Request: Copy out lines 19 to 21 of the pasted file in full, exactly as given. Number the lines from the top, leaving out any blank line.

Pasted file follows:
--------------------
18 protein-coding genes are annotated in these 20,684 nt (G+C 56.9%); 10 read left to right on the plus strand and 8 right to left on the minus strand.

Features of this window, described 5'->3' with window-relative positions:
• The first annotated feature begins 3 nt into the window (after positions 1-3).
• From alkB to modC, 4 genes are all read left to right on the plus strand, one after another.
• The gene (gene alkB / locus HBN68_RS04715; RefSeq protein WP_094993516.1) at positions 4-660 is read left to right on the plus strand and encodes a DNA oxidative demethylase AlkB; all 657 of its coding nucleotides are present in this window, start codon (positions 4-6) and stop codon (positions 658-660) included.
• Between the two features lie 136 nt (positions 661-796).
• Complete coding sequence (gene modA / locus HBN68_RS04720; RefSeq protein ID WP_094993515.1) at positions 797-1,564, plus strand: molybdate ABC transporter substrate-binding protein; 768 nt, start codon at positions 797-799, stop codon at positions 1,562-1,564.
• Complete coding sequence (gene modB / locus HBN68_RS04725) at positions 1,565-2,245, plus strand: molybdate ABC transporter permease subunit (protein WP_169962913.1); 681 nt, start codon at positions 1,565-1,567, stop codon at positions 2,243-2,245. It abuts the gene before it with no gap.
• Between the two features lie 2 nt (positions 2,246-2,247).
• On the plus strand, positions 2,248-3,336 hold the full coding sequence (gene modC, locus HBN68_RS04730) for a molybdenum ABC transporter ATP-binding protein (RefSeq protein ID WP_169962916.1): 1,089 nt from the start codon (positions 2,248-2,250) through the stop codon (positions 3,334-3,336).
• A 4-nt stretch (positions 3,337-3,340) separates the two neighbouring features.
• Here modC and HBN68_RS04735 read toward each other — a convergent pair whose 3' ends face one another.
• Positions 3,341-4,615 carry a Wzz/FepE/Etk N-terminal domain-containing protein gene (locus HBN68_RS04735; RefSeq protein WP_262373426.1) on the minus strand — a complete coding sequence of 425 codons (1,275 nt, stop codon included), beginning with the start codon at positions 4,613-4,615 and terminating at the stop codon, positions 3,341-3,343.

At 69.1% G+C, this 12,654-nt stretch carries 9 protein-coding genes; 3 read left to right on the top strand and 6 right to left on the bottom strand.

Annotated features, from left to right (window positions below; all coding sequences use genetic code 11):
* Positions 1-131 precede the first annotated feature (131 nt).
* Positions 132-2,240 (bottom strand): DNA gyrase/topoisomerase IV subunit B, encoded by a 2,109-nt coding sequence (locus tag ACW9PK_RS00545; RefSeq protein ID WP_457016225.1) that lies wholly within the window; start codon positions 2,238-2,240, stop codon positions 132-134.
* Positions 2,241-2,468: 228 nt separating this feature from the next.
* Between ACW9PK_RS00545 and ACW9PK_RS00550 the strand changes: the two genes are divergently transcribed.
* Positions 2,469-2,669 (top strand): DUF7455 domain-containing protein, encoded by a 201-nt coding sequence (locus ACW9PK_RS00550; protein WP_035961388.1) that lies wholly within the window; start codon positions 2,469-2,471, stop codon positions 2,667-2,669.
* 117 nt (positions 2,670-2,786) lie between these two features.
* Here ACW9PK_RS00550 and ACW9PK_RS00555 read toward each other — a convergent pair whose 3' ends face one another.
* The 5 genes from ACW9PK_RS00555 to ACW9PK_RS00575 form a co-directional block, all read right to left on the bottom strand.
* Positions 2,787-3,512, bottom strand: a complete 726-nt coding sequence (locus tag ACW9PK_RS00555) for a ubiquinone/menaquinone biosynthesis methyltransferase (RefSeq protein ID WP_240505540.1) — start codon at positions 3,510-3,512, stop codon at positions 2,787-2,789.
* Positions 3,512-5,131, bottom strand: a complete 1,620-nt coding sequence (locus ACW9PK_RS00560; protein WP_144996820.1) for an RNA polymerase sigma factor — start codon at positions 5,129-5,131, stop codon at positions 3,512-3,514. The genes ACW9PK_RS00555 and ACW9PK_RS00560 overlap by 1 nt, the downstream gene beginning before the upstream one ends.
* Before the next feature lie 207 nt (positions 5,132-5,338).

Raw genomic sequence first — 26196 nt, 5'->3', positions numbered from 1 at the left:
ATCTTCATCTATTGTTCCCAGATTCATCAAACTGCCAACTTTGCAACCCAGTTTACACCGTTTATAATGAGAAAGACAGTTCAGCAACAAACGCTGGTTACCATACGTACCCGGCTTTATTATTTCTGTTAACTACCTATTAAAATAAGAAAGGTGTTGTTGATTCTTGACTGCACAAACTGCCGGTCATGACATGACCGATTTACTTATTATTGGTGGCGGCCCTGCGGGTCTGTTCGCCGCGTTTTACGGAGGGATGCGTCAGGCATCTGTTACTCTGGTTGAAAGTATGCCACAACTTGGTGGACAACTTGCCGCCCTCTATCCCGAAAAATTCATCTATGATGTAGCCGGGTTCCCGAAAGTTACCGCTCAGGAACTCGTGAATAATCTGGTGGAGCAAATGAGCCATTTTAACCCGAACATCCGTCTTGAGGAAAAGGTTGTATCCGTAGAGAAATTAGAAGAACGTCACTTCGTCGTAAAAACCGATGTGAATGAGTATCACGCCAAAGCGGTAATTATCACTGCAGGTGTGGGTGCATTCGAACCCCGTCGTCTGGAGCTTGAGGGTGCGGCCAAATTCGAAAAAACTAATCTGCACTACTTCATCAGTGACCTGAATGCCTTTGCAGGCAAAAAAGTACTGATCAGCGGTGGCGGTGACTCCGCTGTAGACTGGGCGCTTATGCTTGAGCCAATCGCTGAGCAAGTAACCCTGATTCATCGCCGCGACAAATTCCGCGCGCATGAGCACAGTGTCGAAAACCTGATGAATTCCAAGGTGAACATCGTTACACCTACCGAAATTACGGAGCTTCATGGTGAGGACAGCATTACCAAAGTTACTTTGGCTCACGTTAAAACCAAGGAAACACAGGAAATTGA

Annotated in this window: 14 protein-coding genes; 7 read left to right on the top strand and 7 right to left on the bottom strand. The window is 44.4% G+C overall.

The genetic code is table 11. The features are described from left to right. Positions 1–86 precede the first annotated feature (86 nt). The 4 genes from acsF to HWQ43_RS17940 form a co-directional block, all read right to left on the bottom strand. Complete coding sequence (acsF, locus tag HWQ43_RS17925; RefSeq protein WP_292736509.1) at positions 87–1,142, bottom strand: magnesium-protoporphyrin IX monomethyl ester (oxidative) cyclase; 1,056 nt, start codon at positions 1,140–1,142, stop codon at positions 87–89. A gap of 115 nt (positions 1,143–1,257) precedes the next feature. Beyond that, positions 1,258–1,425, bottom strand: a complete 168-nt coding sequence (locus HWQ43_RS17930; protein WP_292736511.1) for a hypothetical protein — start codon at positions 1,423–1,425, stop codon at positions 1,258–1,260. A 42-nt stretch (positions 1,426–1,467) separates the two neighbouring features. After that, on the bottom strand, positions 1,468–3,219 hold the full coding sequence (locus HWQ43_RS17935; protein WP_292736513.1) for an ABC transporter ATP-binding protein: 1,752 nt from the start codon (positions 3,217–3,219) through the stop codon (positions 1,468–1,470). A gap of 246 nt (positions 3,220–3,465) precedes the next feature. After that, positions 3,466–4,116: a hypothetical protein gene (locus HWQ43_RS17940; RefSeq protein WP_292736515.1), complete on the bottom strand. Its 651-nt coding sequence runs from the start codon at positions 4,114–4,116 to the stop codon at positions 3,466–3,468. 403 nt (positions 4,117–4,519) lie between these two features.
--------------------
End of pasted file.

* Between ACW9PK_RS00545 and ACW9PK_RS00550 the strand changes: the two genes are divergently transcribed.
* Positions 2,469-2,669 (top strand): DUF7455 domain-containing protein, encoded by a 201-nt coding sequence (locus ACW9PK_RS00550; protein WP_035961388.1) that lies wholly within the window; start codon positions 2,469-2,471, stop codon positions 2,667-2,669.
* 117 nt (positions 2,670-2,786) lie between these two features.